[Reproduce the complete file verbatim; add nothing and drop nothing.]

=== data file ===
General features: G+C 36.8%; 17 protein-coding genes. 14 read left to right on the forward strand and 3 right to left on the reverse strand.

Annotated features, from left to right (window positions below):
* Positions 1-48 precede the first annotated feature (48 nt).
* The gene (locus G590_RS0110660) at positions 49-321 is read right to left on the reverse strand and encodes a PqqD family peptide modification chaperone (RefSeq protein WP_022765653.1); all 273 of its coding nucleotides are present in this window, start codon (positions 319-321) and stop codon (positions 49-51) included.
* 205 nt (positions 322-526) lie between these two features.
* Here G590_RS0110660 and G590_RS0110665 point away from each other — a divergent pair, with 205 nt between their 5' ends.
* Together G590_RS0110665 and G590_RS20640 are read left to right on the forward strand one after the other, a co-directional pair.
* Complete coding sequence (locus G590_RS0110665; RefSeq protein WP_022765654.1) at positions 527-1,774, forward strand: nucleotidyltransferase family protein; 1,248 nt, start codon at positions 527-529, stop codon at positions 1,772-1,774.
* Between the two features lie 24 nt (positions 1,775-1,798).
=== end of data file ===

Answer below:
General features: G+C 36.8%; 17 protein-coding genes. 14 read left to right on the forward strand and 3 right to left on the reverse strand.

Annotated features, from left to right (window positions below):
* Positions 1-48 precede the first annotated feature (48 nt).
* The gene (locus G590_RS0110660) at positions 49-321 is read right to left on the reverse strand and encodes a PqqD family peptide modification chaperone (RefSeq protein WP_022765653.1); all 273 of its coding nucleotides are present in this window, start codon (positions 319-321) and stop codon (positions 49-51) included.
* 205 nt (positions 322-526) lie between these two features.
* Here G590_RS0110660 and G590_RS0110665 point away from each other — a divergent pair, with 205 nt between their 5' ends.
* Together G590_RS0110665 and G590_RS20640 are read left to right on the forward strand one after the other, a co-directional pair.
* Complete coding sequence (locus G590_RS0110665; RefSeq protein WP_022765654.1) at positions 527-1,774, forward strand: nucleotidyltransferase family protein; 1,248 nt, start codon at positions 527-529, stop codon at positions 1,772-1,774.
* Between the two features lie 24 nt (positions 1,775-1,798).